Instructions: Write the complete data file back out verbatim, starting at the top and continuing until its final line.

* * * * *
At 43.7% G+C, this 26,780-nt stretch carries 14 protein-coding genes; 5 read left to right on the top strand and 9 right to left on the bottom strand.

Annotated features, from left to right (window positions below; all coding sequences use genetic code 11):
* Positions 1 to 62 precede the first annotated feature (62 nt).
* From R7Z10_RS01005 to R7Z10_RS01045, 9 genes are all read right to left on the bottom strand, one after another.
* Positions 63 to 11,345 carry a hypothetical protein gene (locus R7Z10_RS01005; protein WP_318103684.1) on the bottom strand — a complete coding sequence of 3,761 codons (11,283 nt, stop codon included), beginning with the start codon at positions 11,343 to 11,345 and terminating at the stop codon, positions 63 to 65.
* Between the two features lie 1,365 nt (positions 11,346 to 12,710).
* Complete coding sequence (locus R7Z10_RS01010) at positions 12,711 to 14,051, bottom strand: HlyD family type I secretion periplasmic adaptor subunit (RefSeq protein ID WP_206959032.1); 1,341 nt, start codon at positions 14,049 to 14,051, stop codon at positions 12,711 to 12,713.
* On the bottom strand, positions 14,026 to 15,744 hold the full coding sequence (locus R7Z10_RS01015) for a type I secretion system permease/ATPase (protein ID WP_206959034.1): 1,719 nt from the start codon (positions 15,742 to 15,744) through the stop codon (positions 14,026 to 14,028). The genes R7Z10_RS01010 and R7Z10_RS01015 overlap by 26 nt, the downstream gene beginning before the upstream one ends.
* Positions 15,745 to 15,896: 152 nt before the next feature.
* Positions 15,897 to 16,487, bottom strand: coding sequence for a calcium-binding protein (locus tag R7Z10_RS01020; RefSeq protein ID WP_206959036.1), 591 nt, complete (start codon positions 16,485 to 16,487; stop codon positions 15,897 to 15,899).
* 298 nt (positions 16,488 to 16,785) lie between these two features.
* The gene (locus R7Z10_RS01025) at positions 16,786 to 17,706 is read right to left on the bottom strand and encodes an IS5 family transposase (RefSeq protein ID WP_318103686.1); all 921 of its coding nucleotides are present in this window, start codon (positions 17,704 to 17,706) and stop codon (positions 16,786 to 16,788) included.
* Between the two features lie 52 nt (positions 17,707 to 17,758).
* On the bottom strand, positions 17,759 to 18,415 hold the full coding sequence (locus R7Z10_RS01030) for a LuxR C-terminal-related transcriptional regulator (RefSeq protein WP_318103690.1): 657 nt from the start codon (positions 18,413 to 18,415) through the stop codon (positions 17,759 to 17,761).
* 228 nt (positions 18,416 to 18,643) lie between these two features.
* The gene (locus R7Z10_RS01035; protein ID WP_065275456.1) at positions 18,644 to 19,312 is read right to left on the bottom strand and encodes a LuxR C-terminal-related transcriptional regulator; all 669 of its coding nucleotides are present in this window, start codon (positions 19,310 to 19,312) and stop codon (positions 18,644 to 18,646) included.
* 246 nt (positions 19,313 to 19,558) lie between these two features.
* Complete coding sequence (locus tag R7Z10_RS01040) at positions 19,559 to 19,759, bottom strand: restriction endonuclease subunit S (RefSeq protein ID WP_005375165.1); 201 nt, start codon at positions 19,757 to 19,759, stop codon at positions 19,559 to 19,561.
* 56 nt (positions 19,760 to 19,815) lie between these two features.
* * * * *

At 43.7% G+C, this 26,780-nt stretch carries 14 protein-coding genes; 5 read left to right on the top strand and 9 right to left on the bottom strand.

Annotated features, from left to right (window positions below; all coding sequences use genetic code 11):
* Positions 1 to 62 precede the first annotated feature (62 nt).
* From R7Z10_RS01005 to R7Z10_RS01045, 9 genes are all read right to left on the bottom strand, one after another.
* Positions 63 to 11,345 carry a hypothetical protein gene (locus R7Z10_RS01005; protein WP_318103684.1) on the bottom strand — a complete coding sequence of 3,761 codons (11,283 nt, stop codon included), beginning with the start codon at positions 11,343 to 11,345 and terminating at the stop codon, positions 63 to 65.
* Between the two features lie 1,365 nt (positions 11,346 to 12,710).
* Complete coding sequence (locus R7Z10_RS01010) at positions 12,711 to 14,051, bottom strand: HlyD family type I secretion periplasmic adaptor subunit (RefSeq protein ID WP_206959032.1); 1,341 nt, start codon at positions 14,049 to 14,051, stop codon at positions 12,711 to 12,713.
* On the bottom strand, positions 14,026 to 15,744 hold the full coding sequence (locus R7Z10_RS01015) for a type I secretion system permease/ATPase (protein ID WP_206959034.1): 1,719 nt from the start codon (positions 15,742 to 15,744) through the stop codon (positions 14,026 to 14,028). The genes R7Z10_RS01010 and R7Z10_RS01015 overlap by 26 nt, the downstream gene beginning before the upstream one ends.
* Positions 15,745 to 15,896: 152 nt before the next feature.
* Positions 15,897 to 16,487, bottom strand: coding sequence for a calcium-binding protein (locus tag R7Z10_RS01020; RefSeq protein ID WP_206959036.1), 591 nt, complete (start codon positions 16,485 to 16,487; stop codon positions 15,897 to 15,899).
* 298 nt (positions 16,488 to 16,785) lie between these two features.
* The gene (locus R7Z10_RS01025) at positions 16,786 to 17,706 is read right to left on the bottom strand and encodes an IS5 family transposase (RefSeq protein ID WP_318103686.1); all 921 of its coding nucleotides are present in this window, start codon (positions 17,704 to 17,706) and stop codon (positions 16,786 to 16,788) included.
* Between the two features lie 52 nt (positions 17,707 to 17,758).
* On the bottom strand, positions 17,759 to 18,415 hold the full coding sequence (locus R7Z10_RS01030) for a LuxR C-terminal-related transcriptional regulator (RefSeq protein WP_318103690.1): 657 nt from the start codon (positions 18,413 to 18,415) through the stop codon (positions 17,759 to 17,761).
* 228 nt (positions 18,416 to 18,643) lie between these two features.
* The gene (locus R7Z10_RS01035; protein ID WP_065275456.1) at positions 18,644 to 19,312 is read right to left on the bottom strand and encodes a LuxR C-terminal-related transcriptional regulator; all 669 of its coding nucleotides are present in this window, start codon (positions 19,310 to 19,312) and stop codon (positions 18,644 to 18,646) included.
* 246 nt (positions 19,313 to 19,558) lie between these two features.
* Complete coding sequence (locus tag R7Z10_RS01040) at positions 19,559 to 19,759, bottom strand: restriction endonuclease subunit S (RefSeq protein ID WP_005375165.1); 201 nt, start codon at positions 19,757 to 19,759, stop codon at positions 19,559 to 19,561.
* 56 nt (positions 19,760 to 19,815) lie between these two features.